How To Become a Private Equity Associate: a Complete Guide
By Indeed Editorial Team
Updated 19 January 2023
Published 30 November 2021
The Indeed Editorial Team comprises a diverse and talented team of writers, researchers and subject matter experts equipped with Indeed's data and insights to deliver useful tips to help guide your career journey.
Private equity associate positions can be a great option for those looking for a career in the financial sector. Using their extensive knowledge and experience, private equity associates help investment firms create deals. Understanding how to become a private equity associate may help you develop the skills and experience needed to launch a career in this field. In this article, we explore what a private equity associate is and the steps to take to become one.
How to become a private equity associate
If you're wondering how to become a private equity associate, follow these steps:
1. Complete a bachelor's degree
The first step to becoming a private equity associate is earning a bachelor's degree. Qualifications in finance-related majors are the most desirable, such as economics, mathematics, statistics, accounting or finance. Attaining an exceptional grade at university, such as a first, may also impress future employers.
Related: 10 Essential Finance Manager Skills
2. Gain experience
Since most companies don't usually hire recent graduates directly into private equity associate roles, you can gain experience as an investment banking analyst or in financial services for at least three years after graduation. You can also consider doing some unpaid work experience while at university to help speed up this process. Having some experience ensures you stand out from your competitors, but it also enables you to do a better job once you secure a position.
3. Develop technical skills
Prepare for a job as a private equity associate by improving your technical skills. This includes financial knowledge, such as investment and accounting processes. Having these skills in place enables you to hit the ground running once you begin working for a private equity firm.
4. Earn a certification
To further your education after university, consider gaining a certification. Earning such certifications can expand your knowledge base and can give you a competitive edge over other candidates. Some of the best certifications for an aspiring private equity associate to achieve include:
Associate Chartered Accountant (ACA)
Certified Financial Planner (CFP)
Certified Public Accountant
Chartered Alternative Investment Analyst (CAIA)
Chartered Financial Analyst (CFA)
Chartered Private Equity Professional (CPEP)
Financial Risk Manager (FRM)
5. Continue your education
Many private equity associates give themselves a competitive edge by undertaking a master's degree. A business administration degree paired with a finance degree is an extremely desirable combination of qualifications in this industry. Having an advanced level of education can be highly advantageous because it equips you to do the job better due to your enhanced knowledge and makes you a more valuable prospect to companies.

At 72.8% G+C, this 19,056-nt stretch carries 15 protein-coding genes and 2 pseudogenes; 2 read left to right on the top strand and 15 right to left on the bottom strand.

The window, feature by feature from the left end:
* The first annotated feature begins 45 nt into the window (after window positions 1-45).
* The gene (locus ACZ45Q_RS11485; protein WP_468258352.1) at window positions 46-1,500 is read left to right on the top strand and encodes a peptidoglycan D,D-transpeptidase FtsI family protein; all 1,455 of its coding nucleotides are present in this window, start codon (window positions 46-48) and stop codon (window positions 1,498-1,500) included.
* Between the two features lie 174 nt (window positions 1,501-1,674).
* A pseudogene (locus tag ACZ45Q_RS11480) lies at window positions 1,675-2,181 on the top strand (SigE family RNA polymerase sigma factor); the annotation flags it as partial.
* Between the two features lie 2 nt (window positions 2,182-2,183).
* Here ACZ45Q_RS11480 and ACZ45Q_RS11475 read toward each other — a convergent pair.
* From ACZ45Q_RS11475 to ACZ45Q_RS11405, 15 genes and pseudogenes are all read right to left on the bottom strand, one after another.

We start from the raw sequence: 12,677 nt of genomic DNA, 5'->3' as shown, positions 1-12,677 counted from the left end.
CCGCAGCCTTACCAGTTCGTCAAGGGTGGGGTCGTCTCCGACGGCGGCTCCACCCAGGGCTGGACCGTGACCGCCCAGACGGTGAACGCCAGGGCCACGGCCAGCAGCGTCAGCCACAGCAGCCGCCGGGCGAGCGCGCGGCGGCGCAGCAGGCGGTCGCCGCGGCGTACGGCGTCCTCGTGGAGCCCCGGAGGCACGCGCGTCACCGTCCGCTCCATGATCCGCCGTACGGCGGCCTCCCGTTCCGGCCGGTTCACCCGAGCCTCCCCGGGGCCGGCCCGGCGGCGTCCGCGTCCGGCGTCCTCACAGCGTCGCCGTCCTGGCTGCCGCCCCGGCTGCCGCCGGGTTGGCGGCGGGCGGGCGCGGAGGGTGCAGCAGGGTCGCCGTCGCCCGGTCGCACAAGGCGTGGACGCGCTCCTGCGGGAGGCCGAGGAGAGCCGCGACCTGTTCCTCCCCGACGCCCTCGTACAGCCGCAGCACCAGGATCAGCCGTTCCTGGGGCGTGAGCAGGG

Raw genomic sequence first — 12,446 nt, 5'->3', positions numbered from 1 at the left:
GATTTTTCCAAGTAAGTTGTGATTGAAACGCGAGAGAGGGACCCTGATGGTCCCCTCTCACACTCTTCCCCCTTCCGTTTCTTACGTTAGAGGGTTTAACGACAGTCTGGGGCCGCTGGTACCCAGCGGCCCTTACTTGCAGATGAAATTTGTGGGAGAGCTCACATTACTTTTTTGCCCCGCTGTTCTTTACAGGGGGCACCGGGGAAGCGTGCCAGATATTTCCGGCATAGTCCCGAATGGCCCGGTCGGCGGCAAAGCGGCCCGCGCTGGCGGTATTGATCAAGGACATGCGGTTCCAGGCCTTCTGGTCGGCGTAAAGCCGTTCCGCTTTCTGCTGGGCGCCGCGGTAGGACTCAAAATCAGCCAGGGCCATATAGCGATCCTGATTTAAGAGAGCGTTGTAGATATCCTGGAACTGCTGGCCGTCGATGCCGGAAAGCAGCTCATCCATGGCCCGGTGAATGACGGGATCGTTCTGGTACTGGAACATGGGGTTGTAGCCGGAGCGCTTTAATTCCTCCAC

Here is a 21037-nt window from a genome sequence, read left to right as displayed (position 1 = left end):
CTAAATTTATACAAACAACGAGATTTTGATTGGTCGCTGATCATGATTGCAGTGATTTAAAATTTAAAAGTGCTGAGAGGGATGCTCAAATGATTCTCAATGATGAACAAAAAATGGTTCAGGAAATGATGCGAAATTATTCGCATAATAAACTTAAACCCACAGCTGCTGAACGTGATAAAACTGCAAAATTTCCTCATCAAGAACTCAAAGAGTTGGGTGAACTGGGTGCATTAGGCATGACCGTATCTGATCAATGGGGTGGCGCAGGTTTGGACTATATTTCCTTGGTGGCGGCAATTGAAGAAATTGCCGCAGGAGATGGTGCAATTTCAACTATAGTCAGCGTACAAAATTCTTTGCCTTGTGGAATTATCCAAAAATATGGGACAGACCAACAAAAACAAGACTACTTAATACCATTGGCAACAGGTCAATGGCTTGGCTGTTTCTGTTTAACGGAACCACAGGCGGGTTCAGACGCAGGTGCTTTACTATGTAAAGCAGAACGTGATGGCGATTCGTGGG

6. Use a headhunter
Employing the services of a headhunter or an employment recruitment expert can help tremendously in securing a position because the field is extremely competitive. A headhunter might interview you to gain an insight into how suitable you are for this line of work. If you impress them, they could pass your CV along to firms that are hiring.
7. Prepare for the LBO modelling test
After completing interviews with members of a firm, you may take the Leveraged Buyout (LBO) modelling test. During this timed test, you work on building a financial model for a fictitious company from scratch. Employers grade you based on your accuracy and speed in creating your model.
What does a private equity associate do?
A private equity associate is a business professional who works in the investment banking sector. In this role, you would identify prospective investors, help with acquired investments and undertake due diligence with existing customers of an investment bank.
Private equity associates search for potential business deals for the investment firms that they act on behalf of and assist in making financial models for existing deals. Depending on the size of your firm, your responsibilities may vary, but your duties would typically include:
analysing portfolio companies and reviewing indicators of their financial health on a quarterly basis
providing analytics to help principals and partners make informed decisions on a deal
preparing preliminary due diligence reports
assisting with raising price-to-earnings (PE) ratios and meeting financial performance objectives
screening confidential information memorandum (CIM) documents for opportunities that fit with the firm's framework and composing a one-page summary
closing deals with private investors
responding to a potential investor's questions and enquiries
researching the market to find opportunities for investment
discussing ongoing ideas with their employer and team members
reviewing customer contracts in the firm's database
Related: 14 of the Best Paid Jobs in Finance
Skills for a private equity associate
Below are some skills you can develop that may help you become a private equity associate: